He looked at me and said very gently, "Susan, I'm alive right now because when I was an addict on the streets, people gave me money without asking me what I was going to do with it."

    That really brought me up short, and I remember it now whenever I see someone begging. A Christian friend of mine puts it this way: "If they misuse the money, that's their sin. If I don't give it because I'm hard-hearted and suspicious, that's mine." (And according to the Parable of the Nations, the person begging is Christ.)

    But none of this is easy. Christine Pohl has written a great book called MAKING ROOM about hospitality in the Christian tradition, and what a challenge it can be. She's especially good on limits and boundaries, and fear.

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  6. Completely agree with xopher. A rabbi once taught me that while I am not obligated to give money to someone who is begging, I am obligated to acknowledge their humanity by making eye contact. For what it's worth, usually I try to say something like, "No, sorry, but good luck." Unfortunately, I usually end up making giving decisions based on entertainment value--giving handouts to any singer, dancer or musician. In fact, I enjoy giving a dollar to my little boy to hand over. It's easy to teach him that it's a nice way to say "thank you" if you enjoy the music, or to buy a pen from a nice man who's selling them on the street. Just giving the money to help someone on the street who needs it isn't something I've taught him so far, though.

    Last Yom Kippur I did make a resolution to teach Nathan to give tzedakah regularly. (Tzedakah is usually translated as charity but actually means something more like "doing justice.") I think that so far he thinks it's just a game where you put coins in a bank. But recently Pete and I decided to take Nathan to the bank, cash in the coins, and pick something kid-related, like Fresh Air Fund, where we can make an appointment to bring him to their offices and let him hand over the bills. Great idea, no? Regardless of charity projects Pete and I did in school (remember "Trick or Treat for UNICEF?") neither of us were EVER encouraged to do anything like that at home. Of course, the idea is the easy part. We haven't actually executed it yet.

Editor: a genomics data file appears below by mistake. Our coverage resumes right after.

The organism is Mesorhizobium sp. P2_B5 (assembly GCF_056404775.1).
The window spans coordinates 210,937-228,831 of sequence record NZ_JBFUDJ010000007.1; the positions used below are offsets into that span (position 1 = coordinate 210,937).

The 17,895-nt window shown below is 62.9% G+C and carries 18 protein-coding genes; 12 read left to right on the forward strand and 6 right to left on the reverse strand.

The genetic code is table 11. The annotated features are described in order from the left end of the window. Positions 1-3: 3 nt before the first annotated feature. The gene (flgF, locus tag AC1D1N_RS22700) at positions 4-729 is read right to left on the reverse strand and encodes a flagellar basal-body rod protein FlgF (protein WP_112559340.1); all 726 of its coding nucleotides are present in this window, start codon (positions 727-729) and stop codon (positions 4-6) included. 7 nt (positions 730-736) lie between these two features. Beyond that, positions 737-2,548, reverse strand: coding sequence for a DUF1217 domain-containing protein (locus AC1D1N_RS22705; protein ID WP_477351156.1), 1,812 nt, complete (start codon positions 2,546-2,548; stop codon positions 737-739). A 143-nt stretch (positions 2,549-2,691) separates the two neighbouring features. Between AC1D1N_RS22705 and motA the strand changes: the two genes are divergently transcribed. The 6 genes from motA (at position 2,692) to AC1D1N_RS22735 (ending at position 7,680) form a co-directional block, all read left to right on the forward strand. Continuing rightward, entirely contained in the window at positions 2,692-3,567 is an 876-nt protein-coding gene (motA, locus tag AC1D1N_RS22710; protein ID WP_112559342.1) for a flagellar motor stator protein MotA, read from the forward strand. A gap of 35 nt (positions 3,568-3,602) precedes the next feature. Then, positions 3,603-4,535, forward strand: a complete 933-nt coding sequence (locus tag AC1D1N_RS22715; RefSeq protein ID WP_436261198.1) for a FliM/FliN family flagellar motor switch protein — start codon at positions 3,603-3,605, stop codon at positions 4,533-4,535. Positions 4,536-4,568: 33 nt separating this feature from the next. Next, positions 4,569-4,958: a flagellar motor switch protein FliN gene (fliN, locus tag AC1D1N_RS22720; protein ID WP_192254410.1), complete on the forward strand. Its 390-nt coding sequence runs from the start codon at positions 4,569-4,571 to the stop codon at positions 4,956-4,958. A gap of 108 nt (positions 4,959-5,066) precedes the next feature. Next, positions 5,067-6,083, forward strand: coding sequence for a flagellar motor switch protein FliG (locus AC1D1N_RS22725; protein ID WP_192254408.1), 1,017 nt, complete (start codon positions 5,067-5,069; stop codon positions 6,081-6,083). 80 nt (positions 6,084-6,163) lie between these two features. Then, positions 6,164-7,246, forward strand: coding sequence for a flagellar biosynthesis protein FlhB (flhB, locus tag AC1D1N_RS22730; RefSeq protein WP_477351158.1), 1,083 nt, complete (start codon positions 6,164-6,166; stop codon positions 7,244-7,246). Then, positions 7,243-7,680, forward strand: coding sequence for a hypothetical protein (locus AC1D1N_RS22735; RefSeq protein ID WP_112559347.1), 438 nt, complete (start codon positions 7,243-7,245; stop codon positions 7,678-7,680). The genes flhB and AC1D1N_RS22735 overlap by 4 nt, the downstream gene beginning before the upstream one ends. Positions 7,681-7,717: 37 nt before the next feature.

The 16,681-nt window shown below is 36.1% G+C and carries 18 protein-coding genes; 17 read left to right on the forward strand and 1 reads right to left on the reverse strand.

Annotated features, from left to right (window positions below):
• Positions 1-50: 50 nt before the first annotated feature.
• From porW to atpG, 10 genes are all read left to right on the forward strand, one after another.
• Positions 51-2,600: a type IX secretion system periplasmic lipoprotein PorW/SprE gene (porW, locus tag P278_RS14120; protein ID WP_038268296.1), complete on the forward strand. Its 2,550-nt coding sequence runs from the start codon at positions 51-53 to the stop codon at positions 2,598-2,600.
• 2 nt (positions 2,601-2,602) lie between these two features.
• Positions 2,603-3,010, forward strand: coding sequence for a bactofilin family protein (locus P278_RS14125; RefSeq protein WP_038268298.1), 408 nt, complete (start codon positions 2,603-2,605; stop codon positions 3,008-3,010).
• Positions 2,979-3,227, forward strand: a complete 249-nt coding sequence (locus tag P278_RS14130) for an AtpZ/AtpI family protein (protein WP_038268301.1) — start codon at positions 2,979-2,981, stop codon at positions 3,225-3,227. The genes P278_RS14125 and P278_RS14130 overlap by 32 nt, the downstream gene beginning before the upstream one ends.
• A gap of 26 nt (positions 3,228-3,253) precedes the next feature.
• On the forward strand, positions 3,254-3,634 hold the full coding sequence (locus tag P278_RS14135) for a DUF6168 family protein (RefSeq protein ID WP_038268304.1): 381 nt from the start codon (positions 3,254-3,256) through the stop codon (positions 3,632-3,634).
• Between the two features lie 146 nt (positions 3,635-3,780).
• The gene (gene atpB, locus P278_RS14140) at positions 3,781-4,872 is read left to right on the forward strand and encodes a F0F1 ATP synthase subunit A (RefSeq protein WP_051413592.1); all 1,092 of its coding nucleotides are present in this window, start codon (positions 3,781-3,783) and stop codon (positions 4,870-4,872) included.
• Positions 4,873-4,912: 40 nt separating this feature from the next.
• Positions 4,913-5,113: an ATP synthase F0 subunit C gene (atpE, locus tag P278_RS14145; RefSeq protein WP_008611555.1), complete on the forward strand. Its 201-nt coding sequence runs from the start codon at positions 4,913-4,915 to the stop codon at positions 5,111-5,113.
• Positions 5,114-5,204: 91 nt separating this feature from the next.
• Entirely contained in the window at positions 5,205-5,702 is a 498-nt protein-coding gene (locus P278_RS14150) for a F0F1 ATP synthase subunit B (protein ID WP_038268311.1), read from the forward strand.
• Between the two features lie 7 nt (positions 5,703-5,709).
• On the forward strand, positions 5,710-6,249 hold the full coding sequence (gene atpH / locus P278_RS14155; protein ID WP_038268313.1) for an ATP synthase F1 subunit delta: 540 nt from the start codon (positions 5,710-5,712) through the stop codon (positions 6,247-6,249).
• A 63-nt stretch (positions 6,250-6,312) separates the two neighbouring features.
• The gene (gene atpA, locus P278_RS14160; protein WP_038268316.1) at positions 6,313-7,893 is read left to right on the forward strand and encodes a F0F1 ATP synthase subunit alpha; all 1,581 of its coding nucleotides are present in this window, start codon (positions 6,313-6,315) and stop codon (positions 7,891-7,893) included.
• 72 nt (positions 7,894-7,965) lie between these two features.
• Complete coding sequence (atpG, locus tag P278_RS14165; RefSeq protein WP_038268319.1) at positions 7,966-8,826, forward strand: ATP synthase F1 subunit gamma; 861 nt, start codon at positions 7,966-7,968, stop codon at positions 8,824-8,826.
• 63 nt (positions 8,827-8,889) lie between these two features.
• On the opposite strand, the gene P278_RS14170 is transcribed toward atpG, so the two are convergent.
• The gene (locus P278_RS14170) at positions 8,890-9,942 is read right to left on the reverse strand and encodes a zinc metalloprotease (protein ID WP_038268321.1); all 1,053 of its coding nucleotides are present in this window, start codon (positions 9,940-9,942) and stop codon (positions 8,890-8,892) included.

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  7. I do think it's a great idea, Claire. I don't remember doing anything like that when I was a kid, either, although there was lots of social-justice talk at home.

    I'm also more prone to give money for entertainment value. Did you ever see that guy on the #1 train in NYC, who had a mangled saxophone? He'd make a big show of playing this thing terribly and then smile and say brightly, "Who'll give me money not to do this anymore?" It was really funny, and he always collected.